Friday, July 21st, 2006

A Java-based HTTP Proxy for Ajax

Category: Java, Programming

On the blog of Greg Murray, he demonstrates a method of creating a proxy client in Java for an XMLHttpRequest of your choice.

One drawback of working with AJAX is that an AJAX-based client cannot make calls to URLs outside of its domain, which means that it cannot access services located on another server. To overcome these problems, you need a generic proxy that can communicate with external services on your client’s behalf. The proxy passes a call from your client application to the service, receives the content in response from the service, and returns the content to your client. You can then use this content in your AJAX-based application.

With the brief explaination out of the way, Greg gets started with the code/application. First off, he includes a graphic (sequence diagram) to show how the flow of the application will go – in his example, a request to the geocoding interface at Yahoo. His framework of choice to work with is the Project jMaki proxy functionality.

Where the blog post gets a little sparse on the details, this doucmentation on the Project jMaki site provides the complete story – code and all. Check it out!

Posted by Chris Cornutt at 6:53 am

2.6 rating from 41 votes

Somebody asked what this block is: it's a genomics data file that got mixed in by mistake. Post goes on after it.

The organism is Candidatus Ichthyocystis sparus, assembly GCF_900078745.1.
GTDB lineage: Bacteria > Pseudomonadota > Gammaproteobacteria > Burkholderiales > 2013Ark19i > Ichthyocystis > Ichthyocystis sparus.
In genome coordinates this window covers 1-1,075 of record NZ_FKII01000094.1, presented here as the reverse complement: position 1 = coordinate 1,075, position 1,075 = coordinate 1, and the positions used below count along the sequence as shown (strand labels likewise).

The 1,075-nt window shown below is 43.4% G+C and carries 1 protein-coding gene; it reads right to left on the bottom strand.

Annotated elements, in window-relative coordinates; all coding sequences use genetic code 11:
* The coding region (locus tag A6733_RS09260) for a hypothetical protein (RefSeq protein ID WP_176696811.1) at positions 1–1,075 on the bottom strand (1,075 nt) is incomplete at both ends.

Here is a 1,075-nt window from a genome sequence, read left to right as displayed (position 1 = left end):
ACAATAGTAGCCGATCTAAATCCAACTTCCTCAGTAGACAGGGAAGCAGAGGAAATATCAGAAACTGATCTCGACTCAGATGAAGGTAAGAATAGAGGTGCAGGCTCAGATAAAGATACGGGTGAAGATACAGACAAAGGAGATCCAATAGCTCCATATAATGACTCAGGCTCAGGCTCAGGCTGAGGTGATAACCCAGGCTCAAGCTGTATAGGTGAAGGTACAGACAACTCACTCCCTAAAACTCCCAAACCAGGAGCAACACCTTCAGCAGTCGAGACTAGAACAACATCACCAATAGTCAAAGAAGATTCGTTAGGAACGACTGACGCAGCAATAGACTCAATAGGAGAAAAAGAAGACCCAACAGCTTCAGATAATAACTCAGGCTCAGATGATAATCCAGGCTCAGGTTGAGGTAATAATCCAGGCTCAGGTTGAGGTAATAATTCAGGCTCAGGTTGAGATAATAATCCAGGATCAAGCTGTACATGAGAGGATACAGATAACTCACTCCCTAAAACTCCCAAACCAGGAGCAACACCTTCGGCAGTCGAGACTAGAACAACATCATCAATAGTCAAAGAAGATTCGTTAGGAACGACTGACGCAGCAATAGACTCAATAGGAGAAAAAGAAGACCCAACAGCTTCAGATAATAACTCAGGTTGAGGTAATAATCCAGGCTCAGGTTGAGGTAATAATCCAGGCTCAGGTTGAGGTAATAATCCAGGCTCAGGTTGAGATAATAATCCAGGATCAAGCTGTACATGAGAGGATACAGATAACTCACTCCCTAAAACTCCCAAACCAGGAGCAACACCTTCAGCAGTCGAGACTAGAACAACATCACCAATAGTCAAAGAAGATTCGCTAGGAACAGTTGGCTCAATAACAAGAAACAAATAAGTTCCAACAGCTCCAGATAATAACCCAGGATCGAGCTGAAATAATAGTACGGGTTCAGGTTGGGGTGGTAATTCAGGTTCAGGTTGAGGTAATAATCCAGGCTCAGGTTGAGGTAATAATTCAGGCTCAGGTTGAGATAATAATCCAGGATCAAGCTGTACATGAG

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Hi Simon,

I realize that this could be an issue as if not configured correctly you could open yourself up to be a universal proxy to anyone. I have tried to address some strategies in the comments of the blog entry which matches closer to the URL you refer to. You could take the XmlHttpProxy a step further and provide a unique token to the rendered JavaScript as to prevent other web applicatons from using JSONP requests from other sites.

I plan to address these in the proxy in the next rev of the proxy. I be open to any other suggestions/advice that you have.


Comment by Greg Murray — July 21, 2006

[…] Ajaxian » A Java-based HTTP Proxy for Ajax: couple this with a secure hash of some sort and you’ve got something interesting going. Very very interesting. […]

Pingback by Ajaxian » A Java-based HTTP Proxy for Ajax at — July 21, 2006

There are, generally speaking, two kinds of Cross-Domain Proxy. The example here is a straight proxy that, as you say, is only useful in specialised situations, e.g. on a secure intranet. For most applications, they’ll want to use a more specialised, Facade/Mediator, style of proxy that offers only app-specific services.

Comment by Michael Mahemoff — July 22, 2006

I really dont understand why companies, schools, governments think they have the right to dicate what people do online, its essentially censorship and its wrong.

Comment by Web Proxy — September 25, 2007

Could this be done with a Java applet instead of a Java servlet? I’m trying to use AJAX within a compiled HTML help file but the peculiar protocol ms-help:// is causing “same origin policy” problems.

Comment by rsrobbins — December 12, 2007

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